Please use this identifier to cite or link to this item:
Title: What is in a Name? : Viewing Patent Infringement through the Prism of Anglo-American Doctrines
Authors: Unni, V K
Keywords: Patent infringement
Pith and marrow
, Prosecution history estoppel
Non-literal infringement
Issue Date: Jan-2007
Publisher: CSIR
Abstract: It is always difficult for any court to decide upon issues of patent infringement and this may become more difficult in the cases involving non-literal infringement. Furthermore, emerging technologies like biotech and nanotech can complicate this matter. However, courts in different jurisdictions have formulated various tests to determine non-literal infringements. Although, these tests are not completely fool-proof, they have succeeded to a great extent in preventing colourable imitations of an invention. In USA, the courts have been applying the doctrine of equivalents/equivalence and in UK, in courts invoke the pith and marrow rule to determine infringement. Both doctrines have their own merits and de-merits and both have done a commendable job in safeguarding the rights of the patent holder. Sooner than later the Indian courts also will have to deal with these complex issues dealing with non-literal infringement of patents. This article explores all these issues in the context of emerging technologies like biotech, with the help of landmark US and UK case laws.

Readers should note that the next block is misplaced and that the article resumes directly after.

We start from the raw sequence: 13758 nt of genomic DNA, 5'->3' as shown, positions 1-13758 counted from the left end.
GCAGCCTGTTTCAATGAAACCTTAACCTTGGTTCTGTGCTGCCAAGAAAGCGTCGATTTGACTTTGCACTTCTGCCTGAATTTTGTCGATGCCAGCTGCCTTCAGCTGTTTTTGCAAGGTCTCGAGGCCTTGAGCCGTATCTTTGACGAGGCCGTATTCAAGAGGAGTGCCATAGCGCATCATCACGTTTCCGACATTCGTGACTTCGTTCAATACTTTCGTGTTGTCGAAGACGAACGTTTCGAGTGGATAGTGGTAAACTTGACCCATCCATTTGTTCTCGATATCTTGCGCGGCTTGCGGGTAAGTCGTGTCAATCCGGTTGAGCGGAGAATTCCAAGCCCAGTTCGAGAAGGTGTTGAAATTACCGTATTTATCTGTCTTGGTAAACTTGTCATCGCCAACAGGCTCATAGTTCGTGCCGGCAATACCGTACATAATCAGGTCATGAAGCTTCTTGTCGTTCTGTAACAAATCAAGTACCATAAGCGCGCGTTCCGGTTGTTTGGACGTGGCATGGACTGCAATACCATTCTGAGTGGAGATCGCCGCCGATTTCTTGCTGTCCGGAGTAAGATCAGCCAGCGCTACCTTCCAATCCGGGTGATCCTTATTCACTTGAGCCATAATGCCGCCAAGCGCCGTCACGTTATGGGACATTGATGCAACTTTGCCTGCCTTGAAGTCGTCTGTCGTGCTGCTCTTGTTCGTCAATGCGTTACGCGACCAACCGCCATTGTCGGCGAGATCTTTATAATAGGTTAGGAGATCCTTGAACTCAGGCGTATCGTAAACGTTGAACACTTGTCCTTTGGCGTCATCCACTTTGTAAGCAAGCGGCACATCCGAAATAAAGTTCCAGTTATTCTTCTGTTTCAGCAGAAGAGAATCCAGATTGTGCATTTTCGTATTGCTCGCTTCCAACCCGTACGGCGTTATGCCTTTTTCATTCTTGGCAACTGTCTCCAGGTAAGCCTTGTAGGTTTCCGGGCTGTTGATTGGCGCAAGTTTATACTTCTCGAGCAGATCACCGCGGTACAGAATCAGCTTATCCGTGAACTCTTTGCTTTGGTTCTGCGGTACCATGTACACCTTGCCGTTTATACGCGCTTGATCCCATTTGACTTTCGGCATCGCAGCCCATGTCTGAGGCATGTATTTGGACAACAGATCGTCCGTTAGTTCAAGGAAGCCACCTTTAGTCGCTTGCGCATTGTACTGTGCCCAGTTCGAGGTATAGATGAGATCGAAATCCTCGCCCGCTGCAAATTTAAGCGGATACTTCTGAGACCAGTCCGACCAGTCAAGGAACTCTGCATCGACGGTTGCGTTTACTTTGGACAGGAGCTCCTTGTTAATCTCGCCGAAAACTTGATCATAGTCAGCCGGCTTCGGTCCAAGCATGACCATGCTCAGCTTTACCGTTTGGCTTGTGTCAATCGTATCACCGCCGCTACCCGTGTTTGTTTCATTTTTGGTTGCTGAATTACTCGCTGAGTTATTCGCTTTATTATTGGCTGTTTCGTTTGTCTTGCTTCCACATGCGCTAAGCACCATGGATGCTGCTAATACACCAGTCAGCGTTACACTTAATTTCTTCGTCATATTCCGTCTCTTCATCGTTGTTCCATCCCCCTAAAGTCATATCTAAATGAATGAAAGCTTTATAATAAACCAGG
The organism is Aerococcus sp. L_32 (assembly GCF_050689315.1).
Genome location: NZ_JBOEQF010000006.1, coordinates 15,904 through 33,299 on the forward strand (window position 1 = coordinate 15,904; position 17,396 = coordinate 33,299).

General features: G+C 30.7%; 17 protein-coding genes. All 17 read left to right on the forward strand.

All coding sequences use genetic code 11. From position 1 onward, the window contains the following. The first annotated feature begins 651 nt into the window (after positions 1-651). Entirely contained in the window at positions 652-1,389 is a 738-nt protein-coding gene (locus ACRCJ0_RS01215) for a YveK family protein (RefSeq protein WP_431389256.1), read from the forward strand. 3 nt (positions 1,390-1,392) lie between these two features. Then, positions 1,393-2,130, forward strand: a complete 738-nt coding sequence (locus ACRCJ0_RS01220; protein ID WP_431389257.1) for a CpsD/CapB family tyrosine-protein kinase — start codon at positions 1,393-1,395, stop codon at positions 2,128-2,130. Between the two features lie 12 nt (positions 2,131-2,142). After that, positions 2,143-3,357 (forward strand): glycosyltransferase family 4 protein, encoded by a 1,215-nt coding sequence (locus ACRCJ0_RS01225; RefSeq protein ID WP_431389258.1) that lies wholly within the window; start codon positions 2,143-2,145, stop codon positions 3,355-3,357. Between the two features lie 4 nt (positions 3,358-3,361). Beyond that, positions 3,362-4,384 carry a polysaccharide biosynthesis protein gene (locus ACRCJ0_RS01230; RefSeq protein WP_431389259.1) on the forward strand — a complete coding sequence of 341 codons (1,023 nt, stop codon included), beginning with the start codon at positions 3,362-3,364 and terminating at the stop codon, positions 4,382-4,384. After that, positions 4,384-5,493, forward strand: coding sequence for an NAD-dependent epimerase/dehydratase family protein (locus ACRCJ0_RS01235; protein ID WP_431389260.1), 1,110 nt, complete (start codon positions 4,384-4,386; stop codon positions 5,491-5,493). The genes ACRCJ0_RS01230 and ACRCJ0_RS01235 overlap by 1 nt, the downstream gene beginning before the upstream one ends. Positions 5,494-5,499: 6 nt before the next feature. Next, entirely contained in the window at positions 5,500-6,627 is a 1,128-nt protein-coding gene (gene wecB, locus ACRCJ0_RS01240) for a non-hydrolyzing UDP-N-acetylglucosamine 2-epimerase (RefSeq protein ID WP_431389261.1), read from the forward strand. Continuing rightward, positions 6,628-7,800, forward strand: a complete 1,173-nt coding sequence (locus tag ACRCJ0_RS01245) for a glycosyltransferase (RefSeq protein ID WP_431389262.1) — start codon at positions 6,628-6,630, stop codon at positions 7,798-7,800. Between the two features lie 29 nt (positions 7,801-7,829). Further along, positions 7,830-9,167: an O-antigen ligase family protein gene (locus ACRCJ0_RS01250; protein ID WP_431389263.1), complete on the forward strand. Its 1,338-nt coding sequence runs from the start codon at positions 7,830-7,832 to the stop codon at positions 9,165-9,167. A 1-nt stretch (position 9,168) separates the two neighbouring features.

Description: 165-175
ISSN: 0971-5544
Appears in Collections:JIPR Vol.12(1) [January 2007]

Files in This Item:
File Description SizeFormat 
JIPR 12(1) (2007) 165-175.pdf102.77 kBAdobe PDFView/Open

Items in NOPR are protected by copyright, with all rights reserved, unless otherwise indicated.